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China's 'zero COVID' ambitions hamper economic recovery

Real consumption gains slow in October amid widespread pandemic curbs

Security personnel guard a residential compound in Beijing under lockdown over an outbreak of COVID-19. The Chinese capital is taking extensive steps to keep cases under control, especially with the Winter Olympics just months away.   © Reuters

BEIJING -- China's goal of eradicating the coronavirus within its borders is weighing heavily on its economy, as renewed restrictions in response to a surge in infections since October squeeze consumer spending.

China's nominal retail sales of consumer goods climbed 4.9% on the year in October, according to data published Monday by the National Bureau of Statistics. Year-on-year gains rose from 4.4% in September despite market projections for a drop, largely due to increased spending on gasoline and other fuel.

Fuel prices jumped nearly 30% last month, compared with a 17% increase in September.

"The rise in retail sales can be explained almost entirely by surging prices for fuel, like gasoline," said Takamoto Suzuki, manager of economic research at Marubeni (China).

But in real terms, retail sales of consumer goods advanced 1.9% on the year in October -- narrowing from the 2.5% gain in September -- as a sluggish recovery in income and strict coronavirus measures cast a pall over China's economy.

A total of 1,297 locally contracted, symptomatic cases have been confirmed in China since Oct. 19, according to its National Health Commission. The country has been under strict restrictions to curb the virus' spread since late October ahead of the Communist Party Central Committee plenum earlier this month, as well as the Beijing Winter Olympics in February.

Beijing has restricted residents of areas with any locally transmitted coronavirus cases, or anybody who has visited such areas in the last 14 days, from entering its limits. Two high-speed trains headed to the capital from Shanghai and Zhejiang Province were stopped en route on Oct. 28, after crew members were found to have been in close contact with a coronavirus patient, Chinese media reported. A total of 346 passengers and staffers were forced to disembark and quarantine.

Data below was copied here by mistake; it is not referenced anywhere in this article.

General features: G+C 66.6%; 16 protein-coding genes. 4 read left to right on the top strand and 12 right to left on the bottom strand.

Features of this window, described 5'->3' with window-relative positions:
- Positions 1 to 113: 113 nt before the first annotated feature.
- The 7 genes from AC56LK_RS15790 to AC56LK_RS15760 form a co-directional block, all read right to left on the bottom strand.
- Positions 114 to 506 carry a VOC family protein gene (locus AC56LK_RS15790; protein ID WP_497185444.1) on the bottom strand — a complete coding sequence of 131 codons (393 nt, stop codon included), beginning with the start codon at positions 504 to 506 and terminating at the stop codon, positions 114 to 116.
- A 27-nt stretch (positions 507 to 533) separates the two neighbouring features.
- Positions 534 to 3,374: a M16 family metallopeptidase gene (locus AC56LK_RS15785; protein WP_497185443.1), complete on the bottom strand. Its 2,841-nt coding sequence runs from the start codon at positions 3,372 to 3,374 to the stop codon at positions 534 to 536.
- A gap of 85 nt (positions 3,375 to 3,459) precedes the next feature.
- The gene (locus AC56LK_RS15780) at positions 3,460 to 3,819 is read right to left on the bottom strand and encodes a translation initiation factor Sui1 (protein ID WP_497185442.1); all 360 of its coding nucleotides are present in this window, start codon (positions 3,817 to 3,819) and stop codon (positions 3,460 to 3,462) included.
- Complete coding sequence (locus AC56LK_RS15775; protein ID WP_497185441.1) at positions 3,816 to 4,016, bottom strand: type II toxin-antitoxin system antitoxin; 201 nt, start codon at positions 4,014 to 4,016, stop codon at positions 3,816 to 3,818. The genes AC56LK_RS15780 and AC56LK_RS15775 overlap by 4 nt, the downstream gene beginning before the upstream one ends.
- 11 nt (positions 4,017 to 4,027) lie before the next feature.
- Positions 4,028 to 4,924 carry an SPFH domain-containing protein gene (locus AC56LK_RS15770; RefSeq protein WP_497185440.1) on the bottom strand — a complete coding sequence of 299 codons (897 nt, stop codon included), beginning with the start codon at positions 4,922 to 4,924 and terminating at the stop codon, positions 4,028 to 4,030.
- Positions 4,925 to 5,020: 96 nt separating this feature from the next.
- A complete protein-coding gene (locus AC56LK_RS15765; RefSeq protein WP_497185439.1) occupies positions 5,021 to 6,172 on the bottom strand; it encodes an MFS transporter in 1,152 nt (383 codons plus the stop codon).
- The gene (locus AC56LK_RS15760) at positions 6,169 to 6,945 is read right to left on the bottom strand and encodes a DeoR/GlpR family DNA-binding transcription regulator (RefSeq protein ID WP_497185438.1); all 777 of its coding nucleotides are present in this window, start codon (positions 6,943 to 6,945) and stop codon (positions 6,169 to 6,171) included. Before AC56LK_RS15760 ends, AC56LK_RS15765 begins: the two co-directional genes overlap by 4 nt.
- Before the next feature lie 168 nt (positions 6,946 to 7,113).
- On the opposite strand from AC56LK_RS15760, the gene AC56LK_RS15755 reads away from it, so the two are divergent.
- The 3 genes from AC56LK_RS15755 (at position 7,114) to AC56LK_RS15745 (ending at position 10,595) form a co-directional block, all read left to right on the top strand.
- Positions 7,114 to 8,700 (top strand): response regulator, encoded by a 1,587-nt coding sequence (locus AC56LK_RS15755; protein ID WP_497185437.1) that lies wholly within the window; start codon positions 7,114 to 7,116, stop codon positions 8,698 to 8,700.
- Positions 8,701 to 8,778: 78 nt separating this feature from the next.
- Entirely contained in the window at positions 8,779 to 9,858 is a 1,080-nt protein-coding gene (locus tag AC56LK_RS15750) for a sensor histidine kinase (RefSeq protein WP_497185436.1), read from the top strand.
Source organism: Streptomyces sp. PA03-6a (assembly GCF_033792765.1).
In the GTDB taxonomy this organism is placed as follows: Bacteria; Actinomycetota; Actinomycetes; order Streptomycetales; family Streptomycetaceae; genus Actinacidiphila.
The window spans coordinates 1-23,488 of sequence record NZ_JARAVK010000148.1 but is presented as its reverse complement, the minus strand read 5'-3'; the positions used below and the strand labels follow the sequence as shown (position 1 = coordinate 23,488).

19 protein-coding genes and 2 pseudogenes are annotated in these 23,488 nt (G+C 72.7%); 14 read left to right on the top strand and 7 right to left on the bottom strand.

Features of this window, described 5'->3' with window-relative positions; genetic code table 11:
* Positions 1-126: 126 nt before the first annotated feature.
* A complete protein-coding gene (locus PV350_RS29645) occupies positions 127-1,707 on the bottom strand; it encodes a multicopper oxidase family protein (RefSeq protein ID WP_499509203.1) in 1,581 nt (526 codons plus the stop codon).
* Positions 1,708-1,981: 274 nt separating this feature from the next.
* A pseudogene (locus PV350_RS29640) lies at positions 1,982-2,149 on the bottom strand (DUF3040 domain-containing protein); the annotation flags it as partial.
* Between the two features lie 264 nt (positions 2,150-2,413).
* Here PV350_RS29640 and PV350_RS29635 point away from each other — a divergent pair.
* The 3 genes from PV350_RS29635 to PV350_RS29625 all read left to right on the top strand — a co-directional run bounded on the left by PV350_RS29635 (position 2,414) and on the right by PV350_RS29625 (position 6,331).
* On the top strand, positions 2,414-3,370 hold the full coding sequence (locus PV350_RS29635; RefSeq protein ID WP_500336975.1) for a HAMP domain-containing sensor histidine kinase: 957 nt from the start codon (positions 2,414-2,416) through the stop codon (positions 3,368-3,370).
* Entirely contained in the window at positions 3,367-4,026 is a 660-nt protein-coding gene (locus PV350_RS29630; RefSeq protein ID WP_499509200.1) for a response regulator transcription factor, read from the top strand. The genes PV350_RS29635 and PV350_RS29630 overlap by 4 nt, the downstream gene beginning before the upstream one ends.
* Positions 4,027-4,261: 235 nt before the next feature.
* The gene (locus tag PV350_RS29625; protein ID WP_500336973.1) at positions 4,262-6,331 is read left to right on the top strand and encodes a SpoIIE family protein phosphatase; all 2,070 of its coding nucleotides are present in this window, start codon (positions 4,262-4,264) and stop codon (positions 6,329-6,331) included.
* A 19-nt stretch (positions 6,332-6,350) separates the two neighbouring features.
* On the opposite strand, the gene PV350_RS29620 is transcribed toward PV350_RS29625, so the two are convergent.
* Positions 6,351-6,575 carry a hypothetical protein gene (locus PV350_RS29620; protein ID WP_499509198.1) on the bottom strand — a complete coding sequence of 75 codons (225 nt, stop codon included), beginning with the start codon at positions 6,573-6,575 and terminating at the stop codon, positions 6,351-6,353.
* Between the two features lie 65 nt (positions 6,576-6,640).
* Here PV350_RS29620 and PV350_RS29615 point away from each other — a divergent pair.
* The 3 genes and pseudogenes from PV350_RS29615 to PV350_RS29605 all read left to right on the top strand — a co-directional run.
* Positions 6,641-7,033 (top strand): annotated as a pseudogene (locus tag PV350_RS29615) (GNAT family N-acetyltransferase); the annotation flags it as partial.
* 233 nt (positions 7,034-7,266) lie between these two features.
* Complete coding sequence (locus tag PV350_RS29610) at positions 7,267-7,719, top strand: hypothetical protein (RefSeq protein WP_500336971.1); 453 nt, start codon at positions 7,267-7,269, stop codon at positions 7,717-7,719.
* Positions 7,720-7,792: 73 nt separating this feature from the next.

The index of service production rose 3.8% on the year in October, though growth is still slow compared with the pre-pandemic rate of around 7%. Demand for transportation has plunged, as many people avoid traveling across provincial lines. Urban restaurants and entertainment facilities have also suffered, with growth in food industry revenues slowing to 2% on the year last month from 3.1% in September.

China's economy slowed as well at the beginning of the year and during the summer, when the government imposed travel restrictions in response to a resurgence in new infections. Real gross domestic product grew just 0.2% during the January-March quarter, as well as in July-September.

Based on China's vaccination records, each person in the country should have received an average of 1.7 coronavirus shots by now. Still, the government remains focused on preventing the coronavirus from spreading at home or entering in from abroad.

"Our medical resources are distributed unevenly, so the pandemic could quickly overwhelm certain areas," said a source familiar with the inner dealings of the Communist Party.

The pandemic is not the only threat looming over China's economic revival. The country's industrial output expanded 3.5% on the year in October, up slightly from 3.1% in September, thanks partly to demand for 5G-compliant smartphones. But production of energy intensive products like steel and cement has been sluggish, due to the government's efforts to combat climate change.

Government restrictions on real estate are a concern as well. Property investments jumped 7.2% on the year for the entire January-October period, but fell 5.4% for October alone, compared with a 3.5% decline in September.

Meanwhile, high commodity prices combined with these various restrictions are squeezing corporate earnings. This in turn has discouraged many businesses from hiring, resulting in a more-than-20% decrease in new urban employment on the year in October. Sluggish employment could threaten to weigh on consumer spending further.

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